Continue reading…

Not Just 85mm! 4 Great Portrait Lenses for the Canon RF System

If you’re seriously looking at the Canon RF camera system, you’re likely considering it for portraiture. It’s fantastic for it! And we’ve reviewed nearly every Canon RF lens, so we’ve got a lot to say. The system is brilliant for portraiture. Better yet, there are tons of fantastic portrait lenses for Canon RF cameras. Whether you’re using the Canon EOS R or the Canon EOS R5, there’s something for you. So we dove into the Reviews Index to get just what you need.

Continue reading…

A Pleasant Surprise. Meyer Optik 58mm F1.9 II Review

For more stories like this, please subscribe to The Phoblographer.

I’ve tested several Meyer Optik lenses. And they’ve never been easy to work with. Meyer Optik has also made perplexing decisions, but the 58mm f1.9 II is mostly different. It’s easy to get it sharp wide open. It’s also got beautiful colors in addition to its bokeh. In many ways, it’s my favorite lens from Meyer Optik. But for the price point, I’d expect more. For example, why isn’t this lens weather resistant? And why aren’t there autofocus contacts?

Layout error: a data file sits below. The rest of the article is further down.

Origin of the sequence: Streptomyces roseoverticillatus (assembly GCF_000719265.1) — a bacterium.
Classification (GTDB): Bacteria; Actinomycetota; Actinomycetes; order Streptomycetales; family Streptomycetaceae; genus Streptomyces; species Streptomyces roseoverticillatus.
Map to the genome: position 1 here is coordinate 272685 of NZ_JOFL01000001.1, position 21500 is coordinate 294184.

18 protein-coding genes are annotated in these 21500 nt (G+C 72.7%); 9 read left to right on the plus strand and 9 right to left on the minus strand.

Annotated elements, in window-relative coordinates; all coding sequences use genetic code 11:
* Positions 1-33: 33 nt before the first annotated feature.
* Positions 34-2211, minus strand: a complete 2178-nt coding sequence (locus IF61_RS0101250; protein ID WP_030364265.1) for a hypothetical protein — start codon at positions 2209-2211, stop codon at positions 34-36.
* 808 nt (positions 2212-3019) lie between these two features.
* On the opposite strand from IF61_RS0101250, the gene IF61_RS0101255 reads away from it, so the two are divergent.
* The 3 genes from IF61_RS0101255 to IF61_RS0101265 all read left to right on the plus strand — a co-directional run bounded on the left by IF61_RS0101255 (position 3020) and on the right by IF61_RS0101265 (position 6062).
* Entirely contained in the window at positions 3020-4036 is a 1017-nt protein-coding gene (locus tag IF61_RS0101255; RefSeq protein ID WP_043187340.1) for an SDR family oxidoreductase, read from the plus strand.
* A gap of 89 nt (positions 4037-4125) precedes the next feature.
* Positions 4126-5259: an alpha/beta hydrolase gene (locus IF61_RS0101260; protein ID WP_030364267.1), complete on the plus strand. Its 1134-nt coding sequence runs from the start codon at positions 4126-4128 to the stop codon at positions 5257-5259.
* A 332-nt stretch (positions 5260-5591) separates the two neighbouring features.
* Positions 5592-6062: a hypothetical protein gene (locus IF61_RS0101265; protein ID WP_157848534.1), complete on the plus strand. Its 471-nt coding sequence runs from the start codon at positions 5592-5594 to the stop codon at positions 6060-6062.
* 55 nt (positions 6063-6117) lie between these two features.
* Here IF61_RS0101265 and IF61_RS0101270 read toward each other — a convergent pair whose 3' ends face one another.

Continue reading…

Sturdy Workhorse, or One Trick Pony? Sigma 28-70mm F2.8 Review

For more stories like this, please subscribe to The Phoblographer.

The 24-70mm f2.8 lens is a workhorse, but it’s a bit of a Clydesdale. The zoom mixed with the bright aperture creates a heavy lens that’s difficult to carry around all day. That’s why Sigma (gasp!) shaved four mm off the traditional workhorse wide-to-mid to craft the Sigma 28-70mm f2.8. The Sigma 28-70mm f2.8 DG DN Contemporary is nearly half the weight of the Sony G Master and even Sigma’s own 24-70mm Art series lens. At 16.6 ounces and $900, the E-Mount lens has several advantages before you even take it out of the box.